Just over two weeks ago the NSW premier, Gladys Berejiklian, declared “a national emergency”. On Monday, she floated the idea of having hairdressers open again – timing still to be decided.
NSW is again looking at ways to wriggle out of having a tough and effective lockdown as the way of conquering its Covid cases.
Consider the contrast. Victoria locked down again three weeks ago with just a handful of cases. When the cases flared again the premier, Dan Andrews, locked down again.
Then there is NSW. Instead of a quick lockdown when the first case emerged on 12 June, the state dallied.
It waited two weeks after the first case, then went for lockdown-light before realising it really did have to insist that people stayed home, didn’t go to work unless in critical industries and stopped hanging round coffee shops without masks.
Even now, in what Berejiklian insists is the strictest lockdown in the county, Bunnings remains open to all and takeaway food outlets are open, with customers going inside the stores.
But despite there being evidence that going hard works, the state continues to flirt with relaxing regulations. The latest is having vaccinated hairdressers back.
It’s an extremely confusing message that probably owes more to the pollsters than the health officials.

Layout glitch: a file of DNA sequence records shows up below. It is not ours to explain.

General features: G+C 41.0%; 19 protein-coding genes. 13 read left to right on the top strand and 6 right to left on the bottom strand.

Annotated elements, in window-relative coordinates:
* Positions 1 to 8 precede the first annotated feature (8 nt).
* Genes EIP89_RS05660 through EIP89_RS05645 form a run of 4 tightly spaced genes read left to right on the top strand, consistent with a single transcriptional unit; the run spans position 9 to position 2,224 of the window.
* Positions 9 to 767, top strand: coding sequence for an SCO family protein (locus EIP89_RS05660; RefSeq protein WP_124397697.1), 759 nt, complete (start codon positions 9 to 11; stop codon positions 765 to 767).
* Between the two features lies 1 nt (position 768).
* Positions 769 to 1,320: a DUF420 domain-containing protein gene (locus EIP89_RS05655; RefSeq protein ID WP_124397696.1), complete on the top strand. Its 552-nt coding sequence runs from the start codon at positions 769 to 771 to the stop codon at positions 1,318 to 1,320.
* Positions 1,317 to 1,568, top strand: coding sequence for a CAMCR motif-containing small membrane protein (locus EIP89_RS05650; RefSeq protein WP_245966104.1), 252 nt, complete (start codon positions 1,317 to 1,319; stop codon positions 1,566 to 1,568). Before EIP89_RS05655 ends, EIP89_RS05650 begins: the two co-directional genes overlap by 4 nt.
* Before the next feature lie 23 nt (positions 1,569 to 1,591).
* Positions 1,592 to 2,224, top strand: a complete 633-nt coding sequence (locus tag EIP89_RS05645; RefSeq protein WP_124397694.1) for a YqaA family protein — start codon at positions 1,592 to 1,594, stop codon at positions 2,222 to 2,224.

“I’m sure if you asked the majority of people in our state would you look forward to more freedoms than we have now, I think the answer would be yes,” Berejiklian said at her Monday conference as she dangled the enticing idea of a return of one-on-one personal services, provided both customer and service provider are vaccinated.
All the signs are this outbreak is getting worse, not better. Parts of Penrith have been added to the hotspot LGAs with a harsh lockdown. It’s spread to Newcastle, Armidale and Tamworth and authorities are bracing for problems in Byron, implementing a snap lockdown after a man in his 50s spent time in the community while infectious after travelling from Sydney.
Over the last week NSW has recorded between 260 and 319 cases a day. Deaths are increasing and the outbreak in Sydney’s west and south-west is showing no signs of easing.
The case numbers will probably get worse after a record 133,000 tests on Sunday.
But Berejiklian is now banking on vaccination as a yellow brick road out of lockdown, even though the numbers say it will be months until we reach substantial rates of vaccination, especially in the communities where Covid-19 is currently running rampant.
The political problem is Sydney is now a tale of two cities. There are no cases to speak of on the north shore or even in Sydney’s east, where the outbreak began.
But in Sydney’s west and south-west some communities are rife with Covid-19. Of Monday’s 283 new cases, 80% were in the eight hotspot LGAs. More than 50 were in Canterbury-Bankstown. They are areas with diverse ethnic populations, large households and much younger populations, who have had less access to vaccines.
Some communities have a high mistrust of government. Many need to go to work in critical industries: supermarkets, freight, food processing, takeaway (yes, KFC and Maccas are essential services, apparently) and healthcare.